Anyway, to the point of the piece. Over the doors of the building, hang two recognisable figures- two granite keystones representing Anna Livia and the Atlantic, replicas of which appear elsewhere along the River Liffey. Originally sculpted by the eminent (though self-effacing as some records state!) Edward Smyth, they had once adorned the archways of Carlisle Bridge, the structure that predated what we now know as O’Connell Bridge. The bridge was remodeled in the late 1870’s and the granite keystones were removed- Carlisle Bridge having had three arches with a hump rising high above the water below, Anna Livia and Atlantic were deemed too large to fit the lower elliptical arches of the bridge. The new bridge had arches which sat much lower over the water, and the keystones would need to be replaced. They were remodeled by Charles W. Harrison and the originals sculpted by Edward Smyth somehow ended up on the facade of the warehouse on Sir John Rogerson’s Quay.

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Representation of The Atlantic, photo credit- Simon Conway

Smyth (1749- 1812) was a sculptor and modeler who served an apprenticeship under Simon Vierpyl (Clerk of Works  for the Casino building in Marino) and later worked for a Dublin stone cutter named Henry Darley. His work was mainly ornamental, according to the Dictionary of Irish Architects, that is until Darley recommended him to one of the leading architects working in Ireland at the time, none other than James Gandon in the early 1780’s. James Gandon being one of the most sought after architects of the time, Smyth rose to prominence under his patronage and went on to sculpt some of the most recognisable features on some of Dublin’s most famous buildings. From humble beginnings he was to become a wealthy man.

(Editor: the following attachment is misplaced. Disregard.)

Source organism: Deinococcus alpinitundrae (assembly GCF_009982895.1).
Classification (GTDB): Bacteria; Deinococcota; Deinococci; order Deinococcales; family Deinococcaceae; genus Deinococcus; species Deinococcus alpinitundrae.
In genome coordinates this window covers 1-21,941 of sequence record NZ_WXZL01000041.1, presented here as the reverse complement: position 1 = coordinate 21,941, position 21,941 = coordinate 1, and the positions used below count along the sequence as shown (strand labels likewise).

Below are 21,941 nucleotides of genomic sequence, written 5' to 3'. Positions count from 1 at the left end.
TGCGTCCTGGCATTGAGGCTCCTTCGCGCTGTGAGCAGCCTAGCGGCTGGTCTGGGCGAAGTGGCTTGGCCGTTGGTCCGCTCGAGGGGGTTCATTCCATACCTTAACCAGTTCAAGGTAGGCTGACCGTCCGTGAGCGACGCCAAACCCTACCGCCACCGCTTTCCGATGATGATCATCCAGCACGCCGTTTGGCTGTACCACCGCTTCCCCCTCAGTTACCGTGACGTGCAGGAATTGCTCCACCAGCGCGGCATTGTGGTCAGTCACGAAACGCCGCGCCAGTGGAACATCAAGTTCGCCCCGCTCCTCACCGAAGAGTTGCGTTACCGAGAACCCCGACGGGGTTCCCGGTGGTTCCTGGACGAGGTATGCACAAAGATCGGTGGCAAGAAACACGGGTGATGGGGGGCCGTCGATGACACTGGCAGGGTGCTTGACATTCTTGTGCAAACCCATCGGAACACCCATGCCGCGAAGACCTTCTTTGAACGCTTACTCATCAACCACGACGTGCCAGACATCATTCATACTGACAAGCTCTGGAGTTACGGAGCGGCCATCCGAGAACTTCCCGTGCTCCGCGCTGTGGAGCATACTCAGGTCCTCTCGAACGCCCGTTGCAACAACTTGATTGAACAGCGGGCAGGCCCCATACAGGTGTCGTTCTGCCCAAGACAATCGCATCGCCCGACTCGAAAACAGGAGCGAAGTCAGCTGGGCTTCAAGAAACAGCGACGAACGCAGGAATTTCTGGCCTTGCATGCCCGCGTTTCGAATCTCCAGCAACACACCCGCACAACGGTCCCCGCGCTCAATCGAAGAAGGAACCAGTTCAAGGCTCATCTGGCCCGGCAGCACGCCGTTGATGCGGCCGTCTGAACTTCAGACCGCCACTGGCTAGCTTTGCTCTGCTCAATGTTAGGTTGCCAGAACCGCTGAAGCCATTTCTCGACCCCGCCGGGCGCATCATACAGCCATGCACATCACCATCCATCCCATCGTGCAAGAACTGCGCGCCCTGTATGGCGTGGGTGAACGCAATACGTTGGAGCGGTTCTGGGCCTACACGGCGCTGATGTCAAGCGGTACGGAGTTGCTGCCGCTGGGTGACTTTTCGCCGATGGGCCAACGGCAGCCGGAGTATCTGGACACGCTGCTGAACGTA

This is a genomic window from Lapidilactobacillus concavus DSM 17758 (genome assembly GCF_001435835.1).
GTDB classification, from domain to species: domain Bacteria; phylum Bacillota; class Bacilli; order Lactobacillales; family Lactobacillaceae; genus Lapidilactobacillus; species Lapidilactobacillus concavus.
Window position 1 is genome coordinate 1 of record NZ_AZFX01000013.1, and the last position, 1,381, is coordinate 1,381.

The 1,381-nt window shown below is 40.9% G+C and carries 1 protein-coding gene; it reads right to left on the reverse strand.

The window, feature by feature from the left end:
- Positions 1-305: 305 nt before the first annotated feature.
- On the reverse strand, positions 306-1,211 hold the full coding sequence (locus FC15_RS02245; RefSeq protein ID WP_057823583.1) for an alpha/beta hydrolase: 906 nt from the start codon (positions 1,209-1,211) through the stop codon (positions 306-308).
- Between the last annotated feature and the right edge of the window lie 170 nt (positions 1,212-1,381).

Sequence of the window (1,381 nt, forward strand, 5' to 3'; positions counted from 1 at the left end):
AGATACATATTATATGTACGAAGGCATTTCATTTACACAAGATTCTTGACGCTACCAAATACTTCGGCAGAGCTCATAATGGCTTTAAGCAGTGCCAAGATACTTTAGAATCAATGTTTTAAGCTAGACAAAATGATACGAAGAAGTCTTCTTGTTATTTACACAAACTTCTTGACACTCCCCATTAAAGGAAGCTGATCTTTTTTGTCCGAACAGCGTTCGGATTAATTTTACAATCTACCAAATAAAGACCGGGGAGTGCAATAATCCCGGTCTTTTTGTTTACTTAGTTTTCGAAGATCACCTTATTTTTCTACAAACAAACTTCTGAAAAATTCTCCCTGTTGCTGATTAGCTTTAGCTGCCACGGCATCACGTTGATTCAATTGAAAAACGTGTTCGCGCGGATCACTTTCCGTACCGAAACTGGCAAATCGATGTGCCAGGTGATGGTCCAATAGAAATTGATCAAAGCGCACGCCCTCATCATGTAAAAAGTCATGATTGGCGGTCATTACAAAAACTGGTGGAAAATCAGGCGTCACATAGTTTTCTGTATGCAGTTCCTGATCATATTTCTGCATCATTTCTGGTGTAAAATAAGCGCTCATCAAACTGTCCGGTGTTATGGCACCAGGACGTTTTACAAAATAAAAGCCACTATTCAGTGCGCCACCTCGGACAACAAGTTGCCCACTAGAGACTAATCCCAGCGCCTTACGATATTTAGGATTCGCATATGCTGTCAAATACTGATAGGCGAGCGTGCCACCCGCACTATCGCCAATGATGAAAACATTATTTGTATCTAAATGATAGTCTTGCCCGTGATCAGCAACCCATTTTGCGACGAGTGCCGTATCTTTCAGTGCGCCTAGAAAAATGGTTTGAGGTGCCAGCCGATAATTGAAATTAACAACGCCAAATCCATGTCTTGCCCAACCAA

The building at Sir John Rogerson's Quay, photo credit- Simon Conway

The building at Sir John Rogerson’s Quay, photo credit- Simon Conway

Looking out over College Green from the roof of the Old Parliament, stand his figures of Justice, Wisdom and Liberty. His works are dotted around the Custom House; the 14 keystones representing 14 Irish rivers on the building are his, along with the Arms of Ireland- a Lion and a Unicorn standing either side of the Irish Harp. He was also responsible for work on a number of churches throughout Dublin, ornaments, statues and coats of arms at Kings Inns and you can add his name to the debate on something we’ve looked at before- who sculpted the anthropomorphic figures playing billiards and other parlour games on the windows of The Kildare Street Club? In her “This Ireland” column in the Irish Times in March 1975, Elgy Gillespie noted that it wasn’t until the 1950’s that discovery of Smyth’s keystones on the building at Sir Rogerson’s Quay was made, quoting Harold Leask (architect responsible in part for the reconstrucion of the GPO) in the Royal Society of Antiquaries Journal on their discovery. That column, and anything I’ve read on the subject, neglects to mention how the heads managed to make their way from Carlisle Bridge and onto the facade of a building on Sir John Rogerson’s Quay. Another reason why, when walking around this city, you should keep your head up because who knows what you might find!